WASHINGTON (AP) – Vladimir Putin paid little attention to Fiona Hill, a prominent American expert on Russia, when she sat next to him at dinner parties. Putin’s people put her there on purpose, choosing an “indescribable woman,” as she put it, so that the Russian president has no competition for attention.
Fluent in Russian, she often listened carefully to conversations of men who seemed to forget she was there and wrote everything down later, she recalls in an interview with The Associated Press. “Hey, if I were a guy you wouldn’t talk like that in front of me,” she recalls thinking. “But go ahead. I listen.”
Hill also expected not to be invisible when she next went to work for another world leader, Donald Trump, as an adviser to Russia in the White House. She could see inside Putin’s head, an acclaimed book about him had co-authored, but Trump didn’t want his advice either. He ignored her meeting after meeting, mistaking her once for a secretary and calling her “honey.”
Once again, however, she was listening. She read Trump as she read Putin.
The result is “There is nothing for you here,” her book released last week. Unlike other revealing authors in the Trump administration, she is not obsessed with the scandalous. Much like his measured but compelling testimony to Trump’s first impeachment, the book offers a more sober, and therefore perhaps more alarming, portrait of the 45th President.
If Hill’s tone is restrained, it is overwhelming with a thousand cuts. He explains how a career devoted to understanding and managing the Russian threat crashed into his revelation that America’s greatest threat comes from within.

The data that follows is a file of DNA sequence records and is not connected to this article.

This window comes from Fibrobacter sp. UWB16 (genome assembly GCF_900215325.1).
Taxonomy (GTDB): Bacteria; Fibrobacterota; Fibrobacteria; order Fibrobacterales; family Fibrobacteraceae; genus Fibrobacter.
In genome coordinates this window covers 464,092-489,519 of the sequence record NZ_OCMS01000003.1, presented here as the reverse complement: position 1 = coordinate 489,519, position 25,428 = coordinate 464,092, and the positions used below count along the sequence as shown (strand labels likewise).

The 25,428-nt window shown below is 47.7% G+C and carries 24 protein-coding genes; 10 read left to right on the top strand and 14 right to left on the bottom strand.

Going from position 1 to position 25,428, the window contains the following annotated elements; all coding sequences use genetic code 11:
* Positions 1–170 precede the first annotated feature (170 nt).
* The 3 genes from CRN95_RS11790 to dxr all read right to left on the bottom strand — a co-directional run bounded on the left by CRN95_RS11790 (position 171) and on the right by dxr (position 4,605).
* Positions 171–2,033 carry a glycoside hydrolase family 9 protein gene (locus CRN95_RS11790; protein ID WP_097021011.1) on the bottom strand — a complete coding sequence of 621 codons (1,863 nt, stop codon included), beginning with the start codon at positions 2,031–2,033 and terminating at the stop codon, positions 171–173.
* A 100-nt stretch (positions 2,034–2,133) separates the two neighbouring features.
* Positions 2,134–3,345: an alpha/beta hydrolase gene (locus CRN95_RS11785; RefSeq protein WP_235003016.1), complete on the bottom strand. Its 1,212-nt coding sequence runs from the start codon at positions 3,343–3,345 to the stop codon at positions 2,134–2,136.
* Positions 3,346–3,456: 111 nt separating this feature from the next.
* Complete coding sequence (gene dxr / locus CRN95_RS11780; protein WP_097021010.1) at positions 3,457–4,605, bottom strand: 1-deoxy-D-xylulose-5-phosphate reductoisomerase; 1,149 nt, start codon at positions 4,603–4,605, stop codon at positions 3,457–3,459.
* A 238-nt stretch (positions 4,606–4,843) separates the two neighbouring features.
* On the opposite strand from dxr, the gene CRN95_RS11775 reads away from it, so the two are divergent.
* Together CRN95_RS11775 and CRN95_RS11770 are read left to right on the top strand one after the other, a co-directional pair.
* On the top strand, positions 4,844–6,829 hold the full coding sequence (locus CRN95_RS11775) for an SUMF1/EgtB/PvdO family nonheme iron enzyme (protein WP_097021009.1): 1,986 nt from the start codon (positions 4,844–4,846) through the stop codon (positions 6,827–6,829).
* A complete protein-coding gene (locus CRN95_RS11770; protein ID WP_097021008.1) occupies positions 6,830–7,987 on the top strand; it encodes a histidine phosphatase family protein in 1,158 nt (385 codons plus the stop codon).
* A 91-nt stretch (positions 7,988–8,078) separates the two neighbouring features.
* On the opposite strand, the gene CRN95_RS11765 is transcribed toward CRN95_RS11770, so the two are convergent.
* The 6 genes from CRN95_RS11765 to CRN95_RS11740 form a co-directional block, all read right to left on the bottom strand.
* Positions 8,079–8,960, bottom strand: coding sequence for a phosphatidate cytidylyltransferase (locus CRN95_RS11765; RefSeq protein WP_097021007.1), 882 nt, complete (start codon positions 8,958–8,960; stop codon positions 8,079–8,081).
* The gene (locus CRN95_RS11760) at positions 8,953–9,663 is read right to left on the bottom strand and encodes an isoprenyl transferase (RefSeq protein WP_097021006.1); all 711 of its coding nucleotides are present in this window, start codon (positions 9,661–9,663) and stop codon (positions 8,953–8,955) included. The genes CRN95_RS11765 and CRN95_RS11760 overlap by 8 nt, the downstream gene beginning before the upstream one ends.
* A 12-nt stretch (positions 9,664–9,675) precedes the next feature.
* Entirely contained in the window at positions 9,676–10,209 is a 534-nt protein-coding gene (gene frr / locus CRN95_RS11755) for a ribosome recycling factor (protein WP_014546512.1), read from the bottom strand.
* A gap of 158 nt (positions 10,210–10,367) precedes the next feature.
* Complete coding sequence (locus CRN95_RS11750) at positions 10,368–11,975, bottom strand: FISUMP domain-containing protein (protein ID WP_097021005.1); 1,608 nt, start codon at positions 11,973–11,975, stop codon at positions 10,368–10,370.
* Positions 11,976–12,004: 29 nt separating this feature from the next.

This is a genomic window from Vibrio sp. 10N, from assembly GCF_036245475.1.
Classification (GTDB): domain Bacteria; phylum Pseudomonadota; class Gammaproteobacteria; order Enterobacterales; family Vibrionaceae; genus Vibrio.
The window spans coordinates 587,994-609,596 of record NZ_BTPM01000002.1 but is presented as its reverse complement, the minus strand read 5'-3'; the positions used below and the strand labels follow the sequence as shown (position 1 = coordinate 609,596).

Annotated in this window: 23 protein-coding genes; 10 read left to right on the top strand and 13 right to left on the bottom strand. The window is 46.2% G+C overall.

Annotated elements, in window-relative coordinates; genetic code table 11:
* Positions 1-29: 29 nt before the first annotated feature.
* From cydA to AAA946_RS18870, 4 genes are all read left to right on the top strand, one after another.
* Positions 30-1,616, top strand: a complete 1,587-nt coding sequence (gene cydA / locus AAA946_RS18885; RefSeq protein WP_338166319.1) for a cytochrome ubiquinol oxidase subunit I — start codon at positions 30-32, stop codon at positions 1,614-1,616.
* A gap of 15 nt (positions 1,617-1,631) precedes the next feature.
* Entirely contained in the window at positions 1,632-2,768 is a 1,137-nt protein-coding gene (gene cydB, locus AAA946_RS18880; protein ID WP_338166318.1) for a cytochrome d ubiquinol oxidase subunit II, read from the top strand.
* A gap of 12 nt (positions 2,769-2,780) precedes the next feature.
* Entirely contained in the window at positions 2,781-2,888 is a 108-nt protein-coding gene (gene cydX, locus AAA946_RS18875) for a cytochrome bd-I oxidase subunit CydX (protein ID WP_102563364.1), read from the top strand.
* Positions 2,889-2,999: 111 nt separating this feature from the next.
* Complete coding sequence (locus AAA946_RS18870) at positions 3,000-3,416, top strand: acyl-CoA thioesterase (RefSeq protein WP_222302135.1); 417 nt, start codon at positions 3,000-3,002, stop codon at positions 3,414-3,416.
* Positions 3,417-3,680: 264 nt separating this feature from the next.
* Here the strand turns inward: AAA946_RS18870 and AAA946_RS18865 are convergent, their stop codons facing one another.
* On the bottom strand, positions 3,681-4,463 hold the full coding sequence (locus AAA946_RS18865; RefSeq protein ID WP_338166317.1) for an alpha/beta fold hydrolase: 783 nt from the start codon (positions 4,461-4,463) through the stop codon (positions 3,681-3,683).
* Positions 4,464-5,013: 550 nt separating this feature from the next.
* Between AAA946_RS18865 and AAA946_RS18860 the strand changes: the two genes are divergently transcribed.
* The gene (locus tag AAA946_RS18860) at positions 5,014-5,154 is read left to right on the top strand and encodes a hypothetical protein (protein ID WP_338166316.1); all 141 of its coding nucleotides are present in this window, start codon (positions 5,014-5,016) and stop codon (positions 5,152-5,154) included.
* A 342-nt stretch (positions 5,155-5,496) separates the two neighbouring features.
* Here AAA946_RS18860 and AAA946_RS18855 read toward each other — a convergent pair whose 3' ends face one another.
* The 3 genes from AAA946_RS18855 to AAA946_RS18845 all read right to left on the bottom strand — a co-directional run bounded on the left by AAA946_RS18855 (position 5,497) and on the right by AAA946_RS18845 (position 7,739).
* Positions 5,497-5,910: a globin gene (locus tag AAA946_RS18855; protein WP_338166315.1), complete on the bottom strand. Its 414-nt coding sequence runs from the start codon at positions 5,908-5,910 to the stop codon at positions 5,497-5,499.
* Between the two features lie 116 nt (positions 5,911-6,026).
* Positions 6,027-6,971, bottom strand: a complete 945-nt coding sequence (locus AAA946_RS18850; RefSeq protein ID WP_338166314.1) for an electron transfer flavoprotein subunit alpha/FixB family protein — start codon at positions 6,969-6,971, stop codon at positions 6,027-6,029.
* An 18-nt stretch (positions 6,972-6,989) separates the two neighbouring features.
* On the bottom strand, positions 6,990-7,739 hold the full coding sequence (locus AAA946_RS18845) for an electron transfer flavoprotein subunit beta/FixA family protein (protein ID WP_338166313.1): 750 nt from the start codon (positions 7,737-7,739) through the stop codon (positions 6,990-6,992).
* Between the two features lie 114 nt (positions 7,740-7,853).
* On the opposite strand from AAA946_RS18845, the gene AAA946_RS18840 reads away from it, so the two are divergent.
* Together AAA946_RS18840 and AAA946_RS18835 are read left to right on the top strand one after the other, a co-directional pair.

In great detail, she describes a president with a voracious appetite for praise and little or no taste for government – a man so engrossed in what others have said about him that America’s relations with others countries went up or down depending on how flattering foreign leaders were in their remarks.
“On behalf of his staff and all who have entered his orbit, Trump has demanded constant attention and adulation,” she writes. Particularly in international affairs, “the President’s vanity and fragile self-esteem was a point of acute vulnerability.
Hill describes Putin manipulating Trump by offering or refusing compliments, a maneuver she said was more effective with this president than smearing him and blackmailing him. At their joint press conference in Finland, when Trump appeared to side with Putin on his own intelligence agencies over Russia’s interference in the 2016 US election, Hill nearly lost his mind.
“I wanted to end it all,” she writes. “I considered having a fit or pretending to have a fit and throw myself back into the row of reporters behind me. But that would only have added to the humiliating spectacle.
Yet in Trump, she saw a rare but ultimately wasted talent. He spoke the language of many average people, scorned the same things, operated without a filter, loved the same food, and happily shredded the boring standards of the elite. As Hillary Clinton sipped champagne with the donors, Trump was there to offer jobs in coal and steel – at least that was the impression.
“He clearly had an idea of what people wanted,” she told AP. “He could talk even though he couldn’t walk having their experiences. But he understood it.
Yet that skill was wasted, in his opinion. Where it could have been used to mobilize people for good, it was only used in the service of itself – “I the people” as the title of a chapter says.